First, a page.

Off the Shelf: Earthy Southern comfort: Paul Binding on his admiration for the first novel by the American writer Reynolds Price

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The Independent Culture
REYNOLDS PRICE'S first novel, A Long and Happy Life, came out in 1962, when he was only 29. Set in his native North Carolina it is a young man's work in its freshness, but in its concentration of form, and in its assured yet flexible style, it is remarkably mature.

It tells the story of the relationship between 20-year-old Rosacoke Mustian, a telephone operator, and her enigmatic, laconic, errant boyfriend, Wesley Beavers, who has been working in motorcycle maintenance in Norfolk, Virginia, ever since his discharge from the US navy. Rosacoke's brother, Milo, advises her that the only way to keep Wesley is to give in to him sexually. Eventually she does. But as a result of this one act of love-making she becomes pregnant. What, however, surprises her is that her condition brings out an unsuspected kindness and generosity in Wesley. The novel ends with the local church's Christmas pageant, at which pregnant Rosacoke plays Mary, and with our knowledge that she and Wesley will stay together, will be married, though there'll be harsh times ahead.

'It was by loving them he knew them', said Henry James of Balzac's relationship to his characters, and this is palpably true of Reynolds Price here: he knows his people intimately, warmly, yet unsentimentally. We know far more about Rosacoke's family - her marvellously characterised brother, Milo, at once coarse-mouthed and tender, and her feckless dead father - than we consciously appreciate while reading this closely textured novel. No wonder then that A Long and Happy Life is a book to be turned to again and again. Those of us familiar with it read the opening scene, with its funeral of Rosacoke's black friend Mildred, dead in childbirth, as a rich palimpsest of lives both black and white, in which secret truths lie for the finding. Those coming to it for the first time will be immediately absorbed into the feelings of the protagonists, into the very texture of existence in this wooded, tobacco-growing country.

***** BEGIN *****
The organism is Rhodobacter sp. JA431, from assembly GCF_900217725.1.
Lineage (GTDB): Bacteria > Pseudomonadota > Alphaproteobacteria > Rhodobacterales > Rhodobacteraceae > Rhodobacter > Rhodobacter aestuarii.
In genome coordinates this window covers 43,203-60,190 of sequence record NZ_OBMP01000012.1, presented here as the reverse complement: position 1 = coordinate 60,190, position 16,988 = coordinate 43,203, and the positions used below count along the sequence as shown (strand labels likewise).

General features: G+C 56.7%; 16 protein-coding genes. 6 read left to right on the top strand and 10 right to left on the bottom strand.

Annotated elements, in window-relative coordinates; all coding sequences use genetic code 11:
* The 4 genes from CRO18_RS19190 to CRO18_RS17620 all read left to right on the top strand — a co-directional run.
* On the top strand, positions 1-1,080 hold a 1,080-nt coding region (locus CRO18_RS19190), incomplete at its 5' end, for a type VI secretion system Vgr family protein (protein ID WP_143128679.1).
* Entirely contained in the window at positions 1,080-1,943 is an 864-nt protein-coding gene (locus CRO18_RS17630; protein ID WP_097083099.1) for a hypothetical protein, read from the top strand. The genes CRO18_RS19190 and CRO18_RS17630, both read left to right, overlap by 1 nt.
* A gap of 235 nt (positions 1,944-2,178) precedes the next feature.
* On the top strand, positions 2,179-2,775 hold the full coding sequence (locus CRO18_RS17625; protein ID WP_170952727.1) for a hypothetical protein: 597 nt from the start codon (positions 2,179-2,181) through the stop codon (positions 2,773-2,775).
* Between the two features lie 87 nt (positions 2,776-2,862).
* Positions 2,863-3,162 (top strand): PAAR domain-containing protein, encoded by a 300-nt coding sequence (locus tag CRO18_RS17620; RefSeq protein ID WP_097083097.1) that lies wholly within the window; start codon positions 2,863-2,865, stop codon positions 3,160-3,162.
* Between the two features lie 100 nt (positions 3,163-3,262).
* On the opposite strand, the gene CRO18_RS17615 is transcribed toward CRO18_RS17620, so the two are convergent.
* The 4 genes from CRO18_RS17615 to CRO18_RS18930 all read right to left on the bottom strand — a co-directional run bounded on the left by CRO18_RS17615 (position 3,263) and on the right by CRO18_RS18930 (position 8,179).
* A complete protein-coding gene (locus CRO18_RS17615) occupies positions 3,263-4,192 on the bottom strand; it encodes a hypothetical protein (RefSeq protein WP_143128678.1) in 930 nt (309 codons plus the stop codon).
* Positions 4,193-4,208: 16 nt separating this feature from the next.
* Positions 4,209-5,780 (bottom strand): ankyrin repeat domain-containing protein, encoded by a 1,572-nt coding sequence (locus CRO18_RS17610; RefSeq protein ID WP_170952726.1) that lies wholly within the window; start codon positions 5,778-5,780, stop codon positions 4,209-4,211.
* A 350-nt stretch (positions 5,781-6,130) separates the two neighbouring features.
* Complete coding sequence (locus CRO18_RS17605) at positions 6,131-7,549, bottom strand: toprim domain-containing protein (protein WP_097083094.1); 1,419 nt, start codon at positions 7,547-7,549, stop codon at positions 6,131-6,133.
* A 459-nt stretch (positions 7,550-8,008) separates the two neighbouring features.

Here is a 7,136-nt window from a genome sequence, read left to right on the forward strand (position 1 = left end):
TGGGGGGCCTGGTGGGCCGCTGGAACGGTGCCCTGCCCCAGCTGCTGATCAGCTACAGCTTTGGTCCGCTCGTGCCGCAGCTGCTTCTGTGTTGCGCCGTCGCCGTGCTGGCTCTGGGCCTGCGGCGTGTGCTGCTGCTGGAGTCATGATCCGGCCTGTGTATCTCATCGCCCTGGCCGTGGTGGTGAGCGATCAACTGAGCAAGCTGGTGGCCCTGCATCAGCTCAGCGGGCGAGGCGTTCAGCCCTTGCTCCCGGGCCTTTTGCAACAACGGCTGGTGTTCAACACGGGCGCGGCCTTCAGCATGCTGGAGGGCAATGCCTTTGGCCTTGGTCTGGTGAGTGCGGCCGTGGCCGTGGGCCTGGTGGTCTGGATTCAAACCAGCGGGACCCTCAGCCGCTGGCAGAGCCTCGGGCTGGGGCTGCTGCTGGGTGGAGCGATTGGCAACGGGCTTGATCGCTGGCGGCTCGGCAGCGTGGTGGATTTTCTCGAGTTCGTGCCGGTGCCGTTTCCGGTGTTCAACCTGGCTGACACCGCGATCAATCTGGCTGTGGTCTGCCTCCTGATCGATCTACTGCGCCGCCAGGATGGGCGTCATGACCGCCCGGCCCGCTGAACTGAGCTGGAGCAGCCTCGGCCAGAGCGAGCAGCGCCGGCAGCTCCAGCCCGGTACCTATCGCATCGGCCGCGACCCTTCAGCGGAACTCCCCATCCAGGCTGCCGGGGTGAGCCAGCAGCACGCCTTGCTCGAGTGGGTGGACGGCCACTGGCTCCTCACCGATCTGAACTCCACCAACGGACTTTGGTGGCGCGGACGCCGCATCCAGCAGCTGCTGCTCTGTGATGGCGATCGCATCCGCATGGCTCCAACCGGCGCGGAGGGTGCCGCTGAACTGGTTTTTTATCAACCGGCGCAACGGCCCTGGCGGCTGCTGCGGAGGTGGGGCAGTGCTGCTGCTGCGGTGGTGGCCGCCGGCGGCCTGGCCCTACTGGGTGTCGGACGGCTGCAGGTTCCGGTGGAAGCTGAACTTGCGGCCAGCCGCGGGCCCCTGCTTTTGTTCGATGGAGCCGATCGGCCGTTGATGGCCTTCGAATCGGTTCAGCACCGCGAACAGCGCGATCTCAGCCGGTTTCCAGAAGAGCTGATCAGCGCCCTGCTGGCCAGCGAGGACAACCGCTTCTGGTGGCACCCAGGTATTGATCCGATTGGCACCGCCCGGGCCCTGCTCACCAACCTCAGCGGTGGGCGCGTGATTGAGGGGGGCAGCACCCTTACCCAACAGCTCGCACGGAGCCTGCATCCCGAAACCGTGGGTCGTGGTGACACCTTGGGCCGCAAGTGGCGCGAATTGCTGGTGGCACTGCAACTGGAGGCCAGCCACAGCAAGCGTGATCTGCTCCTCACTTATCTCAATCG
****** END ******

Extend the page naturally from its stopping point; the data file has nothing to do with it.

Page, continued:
In 1984 Reynolds Price became ill, suffering an astrocytoma in his spinal chord resulting in paraplegia. Characteristically, he has taken this as an opportunity for a new release of creative energy, including the writing of Good Hearts and a shortish novel, The Tongues of Angels (1990) which, with its portrait of a doomed rich Georgia boy, seems to me little short of a masterpiece. But it's as well to begin with this first novel, ultimately sombre and frequently courageous. The book has been available to Americans for 30 years. It would be no more than it deserves if in Britain too, where it's been many years out of print, it could have a long and happy life.

Reynolds Price will be reading at the South Bank on 24 July, 7.30pm